"We have visited five election centers and some 25 polling stations on the voting day," Siyabshakh Shapiyev, the head of the Russian delegation of monitors, said in interview with Itar-Tass.
"Despite threats from Taliban militants ahead of the election, the turnout was twice as much as during the 2009 election," he said. "We need to respect the courage of Afghanistan's voters, who told us that it was their own chance 'to build a democratic society.'"
The head of the Russian delegation also said that cooperation between the election commissions of Russia and Afghanistan would continue in the future.
"We were invited to take part in monitoring the second round of the election, if necessary, and it was provisionally scheduled for May 28," Shapiyev said.
A total of 325,000 local and foreign observers monitored the Afghan elections. They registered a number of violations that were promptly corrected by local authorities.
Despite bad weather and the threat of terrorist attacks, the turnout at the national elections totaled 58 percent. According to experts, with account for the difficult situation in the country, elections will be recognized as valid even despite reported violations.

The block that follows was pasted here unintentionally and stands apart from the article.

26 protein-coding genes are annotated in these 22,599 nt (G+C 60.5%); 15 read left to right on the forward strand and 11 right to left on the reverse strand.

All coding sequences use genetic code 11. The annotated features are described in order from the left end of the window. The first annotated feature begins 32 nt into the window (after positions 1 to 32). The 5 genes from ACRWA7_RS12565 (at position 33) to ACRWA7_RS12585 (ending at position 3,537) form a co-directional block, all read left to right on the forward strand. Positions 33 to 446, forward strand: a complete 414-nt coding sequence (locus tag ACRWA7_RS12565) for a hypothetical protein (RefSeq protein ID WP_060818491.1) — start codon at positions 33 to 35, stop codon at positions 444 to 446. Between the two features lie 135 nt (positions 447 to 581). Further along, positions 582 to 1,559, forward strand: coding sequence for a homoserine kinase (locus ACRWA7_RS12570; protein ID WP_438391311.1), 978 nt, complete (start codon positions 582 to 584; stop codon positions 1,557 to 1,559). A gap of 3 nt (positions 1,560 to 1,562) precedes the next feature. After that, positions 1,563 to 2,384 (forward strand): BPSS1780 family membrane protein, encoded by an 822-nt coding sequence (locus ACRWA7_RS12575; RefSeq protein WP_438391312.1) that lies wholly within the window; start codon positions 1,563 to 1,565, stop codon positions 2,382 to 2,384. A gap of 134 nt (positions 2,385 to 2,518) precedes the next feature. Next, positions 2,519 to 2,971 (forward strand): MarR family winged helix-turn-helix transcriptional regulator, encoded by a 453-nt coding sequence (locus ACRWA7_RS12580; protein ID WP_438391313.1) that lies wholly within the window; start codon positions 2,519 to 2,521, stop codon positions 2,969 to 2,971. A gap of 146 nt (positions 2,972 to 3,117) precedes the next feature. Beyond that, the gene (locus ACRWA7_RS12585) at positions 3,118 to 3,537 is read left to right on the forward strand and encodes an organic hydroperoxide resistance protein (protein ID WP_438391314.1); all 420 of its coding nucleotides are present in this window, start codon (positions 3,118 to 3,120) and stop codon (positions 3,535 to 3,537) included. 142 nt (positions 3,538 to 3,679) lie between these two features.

According to preliminary data from the election commission, some 7 million people participated in the April 5 elections. The vote count will last until April 20. Preliminary results will be announced April 24.
Afghanistan's current president, Hamid Karzai, was not running in the elections as the constitution does not allow him to run for a third term of office.
According to political experts, none of the current presidential candidates is likely to receive 50 percent plus one vote required to win the election in the first round. Afghanistan will likely be in for a second round. If so, two candidates will then fight for the top state post, and the winner will be defined by a simple majority of votes.